April 16, 1862.
Fellow citizens of the Senate, and House of Representatives.
The Act entitled ``An Act for the release of certain persons
held to service, or labor in the District of Columbia'' has this day been
approved, and signed.
I have never doubted the constitutional authority of
congress to abolish slavery in this District; and I have ever desired to see
the national capital freed from the institution in some satisfactory way. Hence
there has never been, in my mind, any question upon the subject, except the one
of expediency, arising in view of all the circumstances. If there be matters
within and about this act, which might have taken a course or shape, more
satisfactory to my jud[g]ment, I do not attempt to specify them. I am gratified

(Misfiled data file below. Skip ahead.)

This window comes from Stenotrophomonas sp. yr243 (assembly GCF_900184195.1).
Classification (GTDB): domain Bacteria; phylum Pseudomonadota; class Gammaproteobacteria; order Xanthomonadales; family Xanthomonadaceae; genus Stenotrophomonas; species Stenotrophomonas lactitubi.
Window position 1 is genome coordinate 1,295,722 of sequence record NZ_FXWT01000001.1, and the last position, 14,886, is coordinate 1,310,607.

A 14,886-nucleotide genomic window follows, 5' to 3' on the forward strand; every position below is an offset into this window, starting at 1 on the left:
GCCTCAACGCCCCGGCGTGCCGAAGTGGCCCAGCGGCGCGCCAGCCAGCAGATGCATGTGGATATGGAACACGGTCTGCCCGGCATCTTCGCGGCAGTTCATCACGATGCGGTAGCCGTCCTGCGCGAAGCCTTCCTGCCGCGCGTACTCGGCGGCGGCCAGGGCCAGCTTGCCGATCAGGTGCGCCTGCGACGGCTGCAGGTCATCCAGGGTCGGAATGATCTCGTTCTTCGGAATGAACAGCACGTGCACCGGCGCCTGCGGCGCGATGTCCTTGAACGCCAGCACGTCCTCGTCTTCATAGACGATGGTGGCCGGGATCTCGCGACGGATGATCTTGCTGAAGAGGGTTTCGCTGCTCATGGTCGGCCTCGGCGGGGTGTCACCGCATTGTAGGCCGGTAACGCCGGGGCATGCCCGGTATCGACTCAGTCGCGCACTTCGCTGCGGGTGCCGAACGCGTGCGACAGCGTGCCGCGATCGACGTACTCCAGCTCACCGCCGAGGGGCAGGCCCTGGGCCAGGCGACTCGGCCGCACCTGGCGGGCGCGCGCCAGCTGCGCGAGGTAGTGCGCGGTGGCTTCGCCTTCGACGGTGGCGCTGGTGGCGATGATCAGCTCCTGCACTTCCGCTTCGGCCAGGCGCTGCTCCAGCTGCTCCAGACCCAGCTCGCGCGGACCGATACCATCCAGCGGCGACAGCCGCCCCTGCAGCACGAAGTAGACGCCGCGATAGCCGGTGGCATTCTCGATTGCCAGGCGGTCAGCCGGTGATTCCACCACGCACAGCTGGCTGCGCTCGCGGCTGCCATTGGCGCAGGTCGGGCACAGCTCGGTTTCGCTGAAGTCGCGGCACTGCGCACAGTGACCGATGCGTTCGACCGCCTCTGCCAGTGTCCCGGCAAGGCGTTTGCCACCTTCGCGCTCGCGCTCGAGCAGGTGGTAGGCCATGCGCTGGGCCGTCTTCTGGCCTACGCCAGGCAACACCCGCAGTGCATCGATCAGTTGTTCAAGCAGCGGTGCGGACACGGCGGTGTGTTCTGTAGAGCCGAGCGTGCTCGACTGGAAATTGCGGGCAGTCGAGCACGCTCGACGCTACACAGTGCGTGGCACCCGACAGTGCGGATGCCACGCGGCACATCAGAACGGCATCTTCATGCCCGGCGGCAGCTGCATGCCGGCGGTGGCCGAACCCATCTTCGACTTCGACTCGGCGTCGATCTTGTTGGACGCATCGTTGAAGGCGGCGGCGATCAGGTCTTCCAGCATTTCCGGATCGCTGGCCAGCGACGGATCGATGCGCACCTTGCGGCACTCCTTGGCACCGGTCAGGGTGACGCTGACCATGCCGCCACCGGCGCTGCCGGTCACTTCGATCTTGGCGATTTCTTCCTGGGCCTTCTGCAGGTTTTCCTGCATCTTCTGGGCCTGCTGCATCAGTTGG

that the two principles of compensation, and colonization, are both recognized,
and practically applied in the act.
In the matter of compensation, it is provided that claims
may be presented within ninety days from the passage of the act ``but not
thereafter''; and there is no saving for minors, femes-covert, insane, or
absent persons. I presume this is an omission by mere over-sight, and I
recommend that it be supplied by an amendatory or supplemental act. ABRAHAM
Source: Basler, Collected Works, Vol. V, p. 192. [Downloaded 4/27/2015 from http://quod.lib.umich.edu/l/lincoln/.]